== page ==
Price Versus Cost

For a few years, I had been putting off a major decision to replace the windows in my house. Living in the hurricane belt, there are products that you can buy that can help with this tropical weather dilemma. It was not that my current windows were in bad shape, to the contrary, I had only put them in about a dozen years before. But they were not impact resistant or rated to 140 mph to protect against flying debris in a storm. Furthermore, new windows would allow me to avoid manually putting up Hurricane Shutters every time the Weather Channel began its marathon coverage of the next storm to hit my state.


With that, I did what most people do. I obtained three quotes from providers for the project. Each one came to my house and pitched me their solution and provided me with an estimate for the job. The three prices were relatively close, separated by about $1,800 from high to low. I promptly selected the highest bidder and scheduled the job. But why?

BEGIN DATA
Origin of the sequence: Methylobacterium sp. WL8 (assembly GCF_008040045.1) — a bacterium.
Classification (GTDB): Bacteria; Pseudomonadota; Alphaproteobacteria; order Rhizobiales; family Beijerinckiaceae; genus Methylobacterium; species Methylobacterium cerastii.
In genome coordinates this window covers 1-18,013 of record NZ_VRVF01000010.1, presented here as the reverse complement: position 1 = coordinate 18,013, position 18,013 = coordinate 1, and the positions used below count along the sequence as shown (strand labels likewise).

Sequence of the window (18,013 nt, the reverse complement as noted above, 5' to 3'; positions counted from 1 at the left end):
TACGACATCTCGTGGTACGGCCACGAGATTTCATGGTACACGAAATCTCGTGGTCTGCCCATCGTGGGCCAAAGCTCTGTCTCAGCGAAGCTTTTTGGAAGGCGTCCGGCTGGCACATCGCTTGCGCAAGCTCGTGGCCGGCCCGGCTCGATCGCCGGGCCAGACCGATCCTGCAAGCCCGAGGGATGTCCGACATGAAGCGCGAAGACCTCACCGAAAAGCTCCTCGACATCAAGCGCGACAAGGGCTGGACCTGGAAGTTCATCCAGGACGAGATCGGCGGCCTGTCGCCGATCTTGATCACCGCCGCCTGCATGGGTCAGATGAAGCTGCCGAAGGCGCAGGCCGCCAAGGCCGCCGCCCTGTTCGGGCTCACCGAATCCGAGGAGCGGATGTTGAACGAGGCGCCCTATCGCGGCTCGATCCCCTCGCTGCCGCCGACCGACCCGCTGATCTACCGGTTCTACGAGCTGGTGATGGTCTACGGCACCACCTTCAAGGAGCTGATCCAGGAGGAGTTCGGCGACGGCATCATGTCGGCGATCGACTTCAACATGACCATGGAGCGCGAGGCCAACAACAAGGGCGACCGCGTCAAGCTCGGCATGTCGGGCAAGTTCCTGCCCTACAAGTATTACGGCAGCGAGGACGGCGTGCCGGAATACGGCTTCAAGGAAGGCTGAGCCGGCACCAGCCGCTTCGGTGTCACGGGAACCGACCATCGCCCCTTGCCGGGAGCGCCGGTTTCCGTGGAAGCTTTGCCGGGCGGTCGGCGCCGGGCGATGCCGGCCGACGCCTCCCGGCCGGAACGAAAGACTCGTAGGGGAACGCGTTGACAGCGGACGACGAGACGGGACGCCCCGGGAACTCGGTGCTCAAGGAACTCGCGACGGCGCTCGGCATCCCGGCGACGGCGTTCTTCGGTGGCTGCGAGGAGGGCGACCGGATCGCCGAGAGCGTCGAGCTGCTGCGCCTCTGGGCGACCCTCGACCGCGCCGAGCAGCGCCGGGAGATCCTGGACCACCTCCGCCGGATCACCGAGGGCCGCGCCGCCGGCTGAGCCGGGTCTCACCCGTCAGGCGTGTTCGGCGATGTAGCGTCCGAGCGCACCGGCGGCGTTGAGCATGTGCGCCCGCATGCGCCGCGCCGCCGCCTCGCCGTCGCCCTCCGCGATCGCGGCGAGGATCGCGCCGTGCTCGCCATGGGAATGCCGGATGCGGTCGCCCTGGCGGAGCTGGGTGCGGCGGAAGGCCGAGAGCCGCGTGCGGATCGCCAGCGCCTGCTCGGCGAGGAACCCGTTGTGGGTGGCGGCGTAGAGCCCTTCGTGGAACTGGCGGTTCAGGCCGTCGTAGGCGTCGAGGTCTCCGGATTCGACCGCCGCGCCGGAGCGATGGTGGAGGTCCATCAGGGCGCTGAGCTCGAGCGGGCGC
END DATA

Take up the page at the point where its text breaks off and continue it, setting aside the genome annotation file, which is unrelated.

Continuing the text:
Often as sellers, we are asked by our prospects and clients about our price for the product we are selling. I don’t suppose you have ever heard this. (Sarcasm) “So, what is your price?” If I got a penny for every time I have heard that request, I would have amassed a small fortune. This very phrase should not have a paralyzing effect. We should not believe that if we don’t give the price, that we will lose the sale. Maybe asking for the price is just a habit of the buyer when the lowest price may not be the sole condition of their purchase.


So, why did I choose the highest bidder on my project? After analyzing the three bids, I discovered the higher price included everything I wanted and would need going forward, such as maintenance on the windows if something might happen. The company, a well-known brand, has also been in business for years. And in my opinion, is very likely to be there, five to ten years from now. Also, the winning bidder was clear to indicate the days they would arrive for the project and how long it would ta